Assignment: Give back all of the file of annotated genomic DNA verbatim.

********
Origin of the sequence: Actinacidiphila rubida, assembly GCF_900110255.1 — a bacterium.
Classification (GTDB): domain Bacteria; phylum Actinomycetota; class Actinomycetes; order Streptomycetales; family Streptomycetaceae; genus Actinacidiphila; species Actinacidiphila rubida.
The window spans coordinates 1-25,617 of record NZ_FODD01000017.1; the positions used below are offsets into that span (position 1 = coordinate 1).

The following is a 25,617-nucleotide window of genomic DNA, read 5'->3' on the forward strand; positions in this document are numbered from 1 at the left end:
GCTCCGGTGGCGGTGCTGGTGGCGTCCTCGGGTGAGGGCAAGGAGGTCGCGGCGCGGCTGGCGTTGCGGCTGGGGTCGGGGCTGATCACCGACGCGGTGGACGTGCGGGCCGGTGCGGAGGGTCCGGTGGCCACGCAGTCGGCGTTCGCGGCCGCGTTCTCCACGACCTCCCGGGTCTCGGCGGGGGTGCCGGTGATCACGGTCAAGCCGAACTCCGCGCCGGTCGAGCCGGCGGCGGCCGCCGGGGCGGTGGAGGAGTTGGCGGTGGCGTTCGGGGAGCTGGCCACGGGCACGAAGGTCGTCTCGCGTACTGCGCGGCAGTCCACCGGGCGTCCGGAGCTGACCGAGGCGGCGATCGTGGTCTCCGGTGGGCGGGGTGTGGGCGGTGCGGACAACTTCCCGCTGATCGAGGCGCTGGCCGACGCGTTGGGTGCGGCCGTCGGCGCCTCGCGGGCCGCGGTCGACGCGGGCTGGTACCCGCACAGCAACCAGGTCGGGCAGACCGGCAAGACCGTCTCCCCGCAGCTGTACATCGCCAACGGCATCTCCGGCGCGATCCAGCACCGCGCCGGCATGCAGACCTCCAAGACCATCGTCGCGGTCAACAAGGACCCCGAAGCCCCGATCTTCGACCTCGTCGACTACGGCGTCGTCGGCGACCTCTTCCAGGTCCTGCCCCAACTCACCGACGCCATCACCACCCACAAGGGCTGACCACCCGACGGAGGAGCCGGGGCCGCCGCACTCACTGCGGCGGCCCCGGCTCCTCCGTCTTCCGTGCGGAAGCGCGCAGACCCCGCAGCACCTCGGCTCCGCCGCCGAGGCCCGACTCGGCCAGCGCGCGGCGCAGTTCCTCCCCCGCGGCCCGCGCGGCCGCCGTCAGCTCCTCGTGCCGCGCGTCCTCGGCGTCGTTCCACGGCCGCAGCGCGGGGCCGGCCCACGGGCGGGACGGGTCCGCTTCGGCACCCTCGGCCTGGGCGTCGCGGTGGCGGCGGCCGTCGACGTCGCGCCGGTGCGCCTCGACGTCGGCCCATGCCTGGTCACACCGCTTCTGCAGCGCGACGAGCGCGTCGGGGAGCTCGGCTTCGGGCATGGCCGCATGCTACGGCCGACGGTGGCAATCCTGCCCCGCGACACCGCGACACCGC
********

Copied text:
Origin of the sequence: Actinacidiphila rubida, assembly GCF_900110255.1 — a bacterium.
Classification (GTDB): domain Bacteria; phylum Actinomycetota; class Actinomycetes; order Streptomycetales; family Streptomycetaceae; genus Actinacidiphila; species Actinacidiphila rubida.
The window spans coordinates 1-25,617 of record NZ_FODD01000017.1; the positions used below are offsets into that span (position 1 = coordinate 1).

The following is a 25,617-nucleotide window of genomic DNA, read 5'->3' on the forward strand; positions in this document are numbered from 1 at the left end:
GCTCCGGTGGCGGTGCTGGTGGCGTCCTCGGGTGAGGGCAAGGAGGTCGCGGCGCGGCTGGCGTTGCGGCTGGGGTCGGGGCTGATCACCGACGCGGTGGACGTGCGGGCCGGTGCGGAGGGTCCGGTGGCCACGCAGTCGGCGTTCGCGGCCGCGTTCTCCACGACCTCCCGGGTCTCGGCGGGGGTGCCGGTGATCACGGTCAAGCCGAACTCCGCGCCGGTCGAGCCGGCGGCGGCCGCCGGGGCGGTGGAGGAGTTGGCGGTGGCGTTCGGGGAGCTGGCCACGGGCACGAAGGTCGTCTCGCGTACTGCGCGGCAGTCCACCGGGCGTCCGGAGCTGACCGAGGCGGCGATCGTGGTCTCCGGTGGGCGGGGTGTGGGCGGTGCGGACAACTTCCCGCTGATCGAGGCGCTGGCCGACGCGTTGGGTGCGGCCGTCGGCGCCTCGCGGGCCGCGGTCGACGCGGGCTGGTACCCGCACAGCAACCAGGTCGGGCAGACCGGCAAGACCGTCTCCCCGCAGCTGTACATCGCCAACGGCATCTCCGGCGCGATCCAGCACCGCGCCGGCATGCAGACCTCCAAGACCATCGTCGCGGTCAACAAGGACCCCGAAGCCCCGATCTTCGACCTCGTCGACTACGGCGTCGTCGGCGACCTCTTCCAGGTCCTGCCCCAACTCACCGACGCCATCACCACCCACAAGGGCTGACCACCCGACGGAGGAGCCGGGGCCGCCGCACTCACTGCGGCGGCCCCGGCTCCTCCGTCTTCCGTGCGGAAGCGCGCAGACCCCGCAGCACCTCGGCTCCGCCGCCGAGGCCCGACTCGGCCAGCGCGCGGCGCAGTTCCTCCCCCGCGGCCCGCGCGGCCGCCGTCAGCTCCTCGTGCCGCGCGTCCTCGGCGTCGTTCCACGGCCGCAGCGCGGGGCCGGCCCACGGGCGGGACGGGTCCGCTTCGGCACCCTCGGCCTGGGCGTCGCGGTGGCGGCGGCCGTCGACGTCGCGCCGGTGCGCCTCGACGTCGGCCCATGCCTGGTCACACCGCTTCTGCAGCGCGACGAGCGCGTCGGGGAGCTCGGCTTCGGGCATGGCCGCATGCTACGGCCGACGGTGGCAATCCTGCCCCGCGACACCGCGACACCGC